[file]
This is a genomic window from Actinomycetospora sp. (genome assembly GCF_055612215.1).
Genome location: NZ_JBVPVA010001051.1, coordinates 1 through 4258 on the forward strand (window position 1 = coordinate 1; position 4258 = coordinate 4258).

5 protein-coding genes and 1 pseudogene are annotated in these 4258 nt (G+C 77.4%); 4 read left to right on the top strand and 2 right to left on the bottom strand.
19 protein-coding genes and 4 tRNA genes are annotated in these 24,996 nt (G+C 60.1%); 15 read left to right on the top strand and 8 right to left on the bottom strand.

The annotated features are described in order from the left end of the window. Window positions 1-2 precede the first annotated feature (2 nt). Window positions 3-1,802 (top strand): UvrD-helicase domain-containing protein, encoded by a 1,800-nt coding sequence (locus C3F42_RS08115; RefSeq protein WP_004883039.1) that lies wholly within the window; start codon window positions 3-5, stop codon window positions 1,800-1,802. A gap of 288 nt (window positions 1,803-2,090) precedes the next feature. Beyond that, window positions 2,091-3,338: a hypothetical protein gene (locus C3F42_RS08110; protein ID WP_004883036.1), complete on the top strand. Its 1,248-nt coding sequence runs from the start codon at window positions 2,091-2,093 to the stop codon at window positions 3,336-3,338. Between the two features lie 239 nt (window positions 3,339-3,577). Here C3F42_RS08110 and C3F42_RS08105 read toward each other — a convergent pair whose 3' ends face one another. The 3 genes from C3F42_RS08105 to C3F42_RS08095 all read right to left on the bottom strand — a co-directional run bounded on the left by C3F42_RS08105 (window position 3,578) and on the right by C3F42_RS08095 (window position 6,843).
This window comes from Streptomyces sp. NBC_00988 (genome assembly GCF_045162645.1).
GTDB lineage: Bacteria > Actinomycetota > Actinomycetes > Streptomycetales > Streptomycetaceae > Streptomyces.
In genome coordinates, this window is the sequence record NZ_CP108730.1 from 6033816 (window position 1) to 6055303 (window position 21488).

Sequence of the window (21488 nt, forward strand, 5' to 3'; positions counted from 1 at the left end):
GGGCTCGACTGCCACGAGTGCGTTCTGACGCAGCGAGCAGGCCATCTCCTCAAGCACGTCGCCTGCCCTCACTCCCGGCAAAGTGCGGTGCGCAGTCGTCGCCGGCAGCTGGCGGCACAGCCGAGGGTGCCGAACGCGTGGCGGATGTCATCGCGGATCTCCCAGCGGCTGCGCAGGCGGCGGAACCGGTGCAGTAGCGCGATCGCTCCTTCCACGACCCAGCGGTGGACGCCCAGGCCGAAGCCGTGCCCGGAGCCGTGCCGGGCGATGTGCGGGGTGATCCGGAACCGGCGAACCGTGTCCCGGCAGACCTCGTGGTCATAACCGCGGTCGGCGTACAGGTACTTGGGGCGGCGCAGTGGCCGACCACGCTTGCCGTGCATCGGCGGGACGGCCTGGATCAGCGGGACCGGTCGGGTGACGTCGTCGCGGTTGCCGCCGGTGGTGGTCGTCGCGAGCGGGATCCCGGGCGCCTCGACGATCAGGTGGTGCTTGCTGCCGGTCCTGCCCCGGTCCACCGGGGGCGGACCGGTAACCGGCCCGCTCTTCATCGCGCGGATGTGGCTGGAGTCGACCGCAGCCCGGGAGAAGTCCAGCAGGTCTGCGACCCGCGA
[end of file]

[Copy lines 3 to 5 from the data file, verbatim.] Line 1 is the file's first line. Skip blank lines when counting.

5 protein-coding genes and 1 pseudogene are annotated in these 4258 nt (G+C 77.4%); 4 read left to right on the top strand and 2 right to left on the bottom strand.
19 protein-coding genes and 4 tRNA genes are annotated in these 24,996 nt (G+C 60.1%); 15 read left to right on the top strand and 8 right to left on the bottom strand.

The annotated features are described in order from the left end of the window. Window positions 1-2 precede the first annotated feature (2 nt). Window positions 3-1,802 (top strand): UvrD-helicase domain-containing protein, encoded by a 1,800-nt coding sequence (locus C3F42_RS08115; RefSeq protein WP_004883039.1) that lies wholly within the window; start codon window positions 3-5, stop codon window positions 1,800-1,802. A gap of 288 nt (window positions 1,803-2,090) precedes the next feature. Beyond that, window positions 2,091-3,338: a hypothetical protein gene (locus C3F42_RS08110; protein ID WP_004883036.1), complete on the top strand. Its 1,248-nt coding sequence runs from the start codon at window positions 2,091-2,093 to the stop codon at window positions 3,336-3,338. Between the two features lie 239 nt (window positions 3,339-3,577). Here C3F42_RS08110 and C3F42_RS08105 read toward each other — a convergent pair whose 3' ends face one another. The 3 genes from C3F42_RS08105 to C3F42_RS08095 all read right to left on the bottom strand — a co-directional run bounded on the left by C3F42_RS08105 (window position 3,578) and on the right by C3F42_RS08095 (window position 6,843).